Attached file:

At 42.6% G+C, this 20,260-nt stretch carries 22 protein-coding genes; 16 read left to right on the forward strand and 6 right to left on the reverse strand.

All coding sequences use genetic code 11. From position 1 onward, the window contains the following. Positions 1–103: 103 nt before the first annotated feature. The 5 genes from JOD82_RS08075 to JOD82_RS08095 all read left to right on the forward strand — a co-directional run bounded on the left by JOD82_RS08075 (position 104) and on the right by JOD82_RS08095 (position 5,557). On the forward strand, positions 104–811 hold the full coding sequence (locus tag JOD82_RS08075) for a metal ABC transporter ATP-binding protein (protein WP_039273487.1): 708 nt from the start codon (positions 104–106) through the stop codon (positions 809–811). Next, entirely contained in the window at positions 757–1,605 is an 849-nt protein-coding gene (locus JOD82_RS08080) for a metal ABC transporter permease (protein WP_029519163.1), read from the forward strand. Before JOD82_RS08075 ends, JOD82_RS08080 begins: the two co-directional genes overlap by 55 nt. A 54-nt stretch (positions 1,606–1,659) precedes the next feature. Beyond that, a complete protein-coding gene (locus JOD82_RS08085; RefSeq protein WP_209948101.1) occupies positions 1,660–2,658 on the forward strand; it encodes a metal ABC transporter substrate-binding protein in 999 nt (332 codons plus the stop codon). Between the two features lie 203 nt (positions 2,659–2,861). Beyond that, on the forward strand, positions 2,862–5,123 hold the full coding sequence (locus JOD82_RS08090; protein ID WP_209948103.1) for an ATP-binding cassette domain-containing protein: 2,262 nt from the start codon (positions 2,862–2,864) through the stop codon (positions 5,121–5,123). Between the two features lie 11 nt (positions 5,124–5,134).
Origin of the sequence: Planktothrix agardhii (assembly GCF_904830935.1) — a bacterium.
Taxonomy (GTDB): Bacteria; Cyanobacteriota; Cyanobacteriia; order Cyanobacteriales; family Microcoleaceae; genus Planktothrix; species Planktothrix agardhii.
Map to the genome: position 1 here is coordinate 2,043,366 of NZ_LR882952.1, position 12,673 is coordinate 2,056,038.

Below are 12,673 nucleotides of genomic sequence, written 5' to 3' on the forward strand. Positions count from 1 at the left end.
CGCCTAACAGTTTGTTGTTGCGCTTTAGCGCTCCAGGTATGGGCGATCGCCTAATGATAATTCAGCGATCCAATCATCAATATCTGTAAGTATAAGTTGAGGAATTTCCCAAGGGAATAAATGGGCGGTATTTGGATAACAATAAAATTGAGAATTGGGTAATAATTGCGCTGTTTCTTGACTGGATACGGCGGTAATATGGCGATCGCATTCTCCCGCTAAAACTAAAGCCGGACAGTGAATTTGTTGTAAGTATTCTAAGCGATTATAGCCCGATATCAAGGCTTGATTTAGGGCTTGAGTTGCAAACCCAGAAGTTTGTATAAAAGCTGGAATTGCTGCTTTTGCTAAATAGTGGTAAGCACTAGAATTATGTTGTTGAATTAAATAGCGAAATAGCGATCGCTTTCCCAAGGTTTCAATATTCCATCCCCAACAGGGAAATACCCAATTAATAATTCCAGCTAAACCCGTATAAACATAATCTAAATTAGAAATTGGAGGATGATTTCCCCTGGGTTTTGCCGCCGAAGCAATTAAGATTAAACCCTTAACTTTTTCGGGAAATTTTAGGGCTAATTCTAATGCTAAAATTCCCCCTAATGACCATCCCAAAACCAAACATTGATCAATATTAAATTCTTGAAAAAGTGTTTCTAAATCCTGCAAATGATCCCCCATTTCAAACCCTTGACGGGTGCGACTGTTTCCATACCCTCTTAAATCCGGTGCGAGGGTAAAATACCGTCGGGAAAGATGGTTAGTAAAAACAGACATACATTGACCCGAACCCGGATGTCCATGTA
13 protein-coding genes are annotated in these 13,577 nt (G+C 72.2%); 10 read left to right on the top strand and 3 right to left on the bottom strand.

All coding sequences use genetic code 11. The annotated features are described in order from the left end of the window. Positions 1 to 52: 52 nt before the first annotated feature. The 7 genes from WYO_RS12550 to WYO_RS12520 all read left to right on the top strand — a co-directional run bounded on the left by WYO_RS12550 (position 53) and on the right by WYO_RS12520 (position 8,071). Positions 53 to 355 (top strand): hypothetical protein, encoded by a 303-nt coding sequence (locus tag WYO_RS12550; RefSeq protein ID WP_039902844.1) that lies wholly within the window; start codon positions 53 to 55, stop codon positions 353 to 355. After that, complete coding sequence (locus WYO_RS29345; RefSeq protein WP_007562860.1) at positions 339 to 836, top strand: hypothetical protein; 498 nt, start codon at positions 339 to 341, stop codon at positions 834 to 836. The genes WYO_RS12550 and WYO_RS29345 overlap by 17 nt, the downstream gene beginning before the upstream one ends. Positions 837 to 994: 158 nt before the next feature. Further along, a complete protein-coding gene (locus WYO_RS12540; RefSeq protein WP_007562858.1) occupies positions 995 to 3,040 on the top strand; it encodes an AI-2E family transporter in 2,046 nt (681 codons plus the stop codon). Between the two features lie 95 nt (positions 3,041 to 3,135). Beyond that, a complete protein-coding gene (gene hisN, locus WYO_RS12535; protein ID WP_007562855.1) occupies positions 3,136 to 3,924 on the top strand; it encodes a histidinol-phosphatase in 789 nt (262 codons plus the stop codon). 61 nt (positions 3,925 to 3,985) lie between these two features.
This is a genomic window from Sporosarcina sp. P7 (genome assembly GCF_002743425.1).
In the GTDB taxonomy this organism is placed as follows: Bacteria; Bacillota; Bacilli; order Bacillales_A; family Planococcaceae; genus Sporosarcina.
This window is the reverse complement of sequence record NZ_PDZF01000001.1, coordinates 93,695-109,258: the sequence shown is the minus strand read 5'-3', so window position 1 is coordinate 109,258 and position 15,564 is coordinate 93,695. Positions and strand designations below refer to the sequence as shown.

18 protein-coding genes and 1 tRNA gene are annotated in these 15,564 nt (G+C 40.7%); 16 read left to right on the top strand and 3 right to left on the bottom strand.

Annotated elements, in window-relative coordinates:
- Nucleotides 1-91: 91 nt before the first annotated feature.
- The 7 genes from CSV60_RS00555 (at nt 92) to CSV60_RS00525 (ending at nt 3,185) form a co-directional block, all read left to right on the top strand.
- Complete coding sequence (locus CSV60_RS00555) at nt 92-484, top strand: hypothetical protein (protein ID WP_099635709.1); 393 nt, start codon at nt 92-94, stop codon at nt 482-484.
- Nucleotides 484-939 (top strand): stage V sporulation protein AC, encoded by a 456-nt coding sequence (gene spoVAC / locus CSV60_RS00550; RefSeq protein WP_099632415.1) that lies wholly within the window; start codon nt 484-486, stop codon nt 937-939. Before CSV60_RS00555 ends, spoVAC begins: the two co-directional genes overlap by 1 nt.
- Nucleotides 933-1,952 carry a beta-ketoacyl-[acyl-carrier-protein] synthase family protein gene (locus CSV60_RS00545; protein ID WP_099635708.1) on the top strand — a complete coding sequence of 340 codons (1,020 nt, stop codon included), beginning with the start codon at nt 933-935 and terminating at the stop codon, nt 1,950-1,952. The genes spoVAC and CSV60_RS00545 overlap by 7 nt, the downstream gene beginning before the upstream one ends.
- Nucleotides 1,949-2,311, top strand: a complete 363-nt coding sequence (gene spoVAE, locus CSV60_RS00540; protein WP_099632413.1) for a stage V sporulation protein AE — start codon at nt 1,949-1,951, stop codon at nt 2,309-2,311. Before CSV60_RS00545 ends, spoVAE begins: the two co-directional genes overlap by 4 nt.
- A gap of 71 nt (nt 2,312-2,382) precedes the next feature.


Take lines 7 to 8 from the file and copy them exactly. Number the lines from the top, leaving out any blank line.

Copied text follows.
CGCCTAACAGTTTGTTGTTGCGCTTTAGCGCTCCAGGTATGGGCGATCGCCTAATGATAATTCAGCGATCCAATCATCAATATCTGTAAGTATAAGTTGAGGAATTTCCCAAGGGAATAAATGGGCGGTATTTGGATAACAATAAAATTGAGAATTGGGTAATAATTGCGCTGTTTCTTGACTGGATACGGCGGTAATATGGCGATCGCATTCTCCCGCTAAAACTAAAGCCGGACAGTGAATTTGTTGTAAGTATTCTAAGCGATTATAGCCCGATATCAAGGCTTGATTTAGGGCTTGAGTTGCAAACCCAGAAGTTTGTATAAAAGCTGGAATTGCTGCTTTTGCTAAATAGTGGTAAGCACTAGAATTATGTTGTTGAATTAAATAGCGAAATAGCGATCGCTTTCCCAAGGTTTCAATATTCCATCCCCAACAGGGAAATACCCAATTAATAATTCCAGCTAAACCCGTATAAACATAATCTAAATTAGAAATTGGAGGATGATTTCCCCTGGGTTTTGCCGCCGAAGCAATTAAGATTAAACCCTTAACTTTTTCGGGAAATTTTAGGGCTAATTCTAATGCTAAAATTCCCCCTAATGACCATCCCAAAACCAAACATTGATCAATATTAAATTCTTGAAAAAGTGTTTCTAAATCCTGCAAATGATCCCCCATTTCAAACCCTTGACGGGTGCGACTGTTTCCATACCCTCTTAAATCCGGTGCGAGGGTAAAATACCGTCGGGAAAGATGGTTAGTAAAAACAGACATACATTGACCCGAACCCGGATGTCCATGTA
13 protein-coding genes are annotated in these 13,577 nt (G+C 72.2%); 10 read left to right on the top strand and 3 right to left on the bottom strand.